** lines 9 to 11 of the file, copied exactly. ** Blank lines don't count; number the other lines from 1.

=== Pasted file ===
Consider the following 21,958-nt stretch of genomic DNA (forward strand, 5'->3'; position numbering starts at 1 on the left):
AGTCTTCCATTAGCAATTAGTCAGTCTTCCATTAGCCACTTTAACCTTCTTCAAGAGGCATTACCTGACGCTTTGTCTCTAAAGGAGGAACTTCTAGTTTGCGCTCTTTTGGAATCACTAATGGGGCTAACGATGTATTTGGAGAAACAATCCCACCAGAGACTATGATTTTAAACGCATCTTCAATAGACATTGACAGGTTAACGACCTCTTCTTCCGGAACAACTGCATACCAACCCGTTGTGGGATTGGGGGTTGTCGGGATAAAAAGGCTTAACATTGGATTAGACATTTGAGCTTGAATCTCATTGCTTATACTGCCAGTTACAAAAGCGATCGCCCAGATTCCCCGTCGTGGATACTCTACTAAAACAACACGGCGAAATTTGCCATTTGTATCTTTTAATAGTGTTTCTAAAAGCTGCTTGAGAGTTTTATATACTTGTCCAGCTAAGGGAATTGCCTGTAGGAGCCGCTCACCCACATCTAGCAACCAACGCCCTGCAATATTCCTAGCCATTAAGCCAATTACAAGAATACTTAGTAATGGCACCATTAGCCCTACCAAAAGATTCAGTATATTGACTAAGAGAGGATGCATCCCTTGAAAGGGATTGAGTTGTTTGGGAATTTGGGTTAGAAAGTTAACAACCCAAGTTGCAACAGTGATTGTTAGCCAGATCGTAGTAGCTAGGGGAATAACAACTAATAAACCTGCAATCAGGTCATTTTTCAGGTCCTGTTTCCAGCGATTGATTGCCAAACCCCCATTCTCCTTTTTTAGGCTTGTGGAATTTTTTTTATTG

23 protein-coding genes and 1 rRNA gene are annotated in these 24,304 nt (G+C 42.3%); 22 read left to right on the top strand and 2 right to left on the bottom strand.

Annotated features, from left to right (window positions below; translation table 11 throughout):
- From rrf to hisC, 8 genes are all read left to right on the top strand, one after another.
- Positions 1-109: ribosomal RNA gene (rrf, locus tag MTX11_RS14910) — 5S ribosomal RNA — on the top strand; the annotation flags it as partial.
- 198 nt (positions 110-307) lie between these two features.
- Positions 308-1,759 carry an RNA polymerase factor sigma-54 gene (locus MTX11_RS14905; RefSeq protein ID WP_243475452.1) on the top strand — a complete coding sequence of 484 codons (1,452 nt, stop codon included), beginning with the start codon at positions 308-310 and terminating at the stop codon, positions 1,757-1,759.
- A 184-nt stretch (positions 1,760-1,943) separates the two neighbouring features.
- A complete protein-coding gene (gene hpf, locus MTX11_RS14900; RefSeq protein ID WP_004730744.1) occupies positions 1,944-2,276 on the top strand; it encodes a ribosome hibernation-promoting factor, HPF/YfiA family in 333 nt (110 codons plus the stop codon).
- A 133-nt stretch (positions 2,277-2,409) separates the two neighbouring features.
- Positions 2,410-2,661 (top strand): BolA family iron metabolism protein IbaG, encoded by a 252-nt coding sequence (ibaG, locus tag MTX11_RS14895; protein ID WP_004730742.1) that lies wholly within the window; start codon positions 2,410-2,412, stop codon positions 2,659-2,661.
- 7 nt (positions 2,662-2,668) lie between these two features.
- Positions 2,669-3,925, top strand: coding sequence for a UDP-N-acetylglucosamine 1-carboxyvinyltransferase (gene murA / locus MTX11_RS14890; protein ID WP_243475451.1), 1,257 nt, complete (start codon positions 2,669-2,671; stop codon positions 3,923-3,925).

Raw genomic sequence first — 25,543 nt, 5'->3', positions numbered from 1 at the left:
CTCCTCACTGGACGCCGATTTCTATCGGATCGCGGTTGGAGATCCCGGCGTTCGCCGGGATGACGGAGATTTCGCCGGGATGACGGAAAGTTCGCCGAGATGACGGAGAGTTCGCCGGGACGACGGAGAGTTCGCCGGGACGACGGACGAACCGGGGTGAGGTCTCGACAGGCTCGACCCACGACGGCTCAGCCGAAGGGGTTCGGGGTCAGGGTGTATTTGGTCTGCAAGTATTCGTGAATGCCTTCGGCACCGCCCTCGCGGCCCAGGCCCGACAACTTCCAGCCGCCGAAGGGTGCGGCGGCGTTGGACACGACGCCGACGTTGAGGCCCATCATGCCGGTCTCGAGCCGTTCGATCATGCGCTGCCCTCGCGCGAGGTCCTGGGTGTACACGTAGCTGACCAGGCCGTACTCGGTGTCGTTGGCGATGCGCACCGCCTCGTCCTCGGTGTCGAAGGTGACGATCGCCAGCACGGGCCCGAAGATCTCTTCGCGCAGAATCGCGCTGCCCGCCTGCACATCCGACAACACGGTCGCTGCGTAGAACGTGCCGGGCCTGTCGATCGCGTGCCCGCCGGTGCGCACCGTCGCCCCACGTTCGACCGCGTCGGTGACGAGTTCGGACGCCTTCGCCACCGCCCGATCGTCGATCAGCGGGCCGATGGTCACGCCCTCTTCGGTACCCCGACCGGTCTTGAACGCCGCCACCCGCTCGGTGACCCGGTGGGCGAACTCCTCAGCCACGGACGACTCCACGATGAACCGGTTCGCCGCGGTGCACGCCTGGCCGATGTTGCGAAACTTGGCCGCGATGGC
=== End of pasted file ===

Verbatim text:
- A 184-nt stretch (positions 1,760-1,943) separates the two neighbouring features.
- A complete protein-coding gene (gene hpf, locus MTX11_RS14900; RefSeq protein ID WP_004730744.1) occupies positions 1,944-2,276 on the top strand; it encodes a ribosome hibernation-promoting factor, HPF/YfiA family in 333 nt (110 codons plus the stop codon).
- A 133-nt stretch (positions 2,277-2,409) separates the two neighbouring features.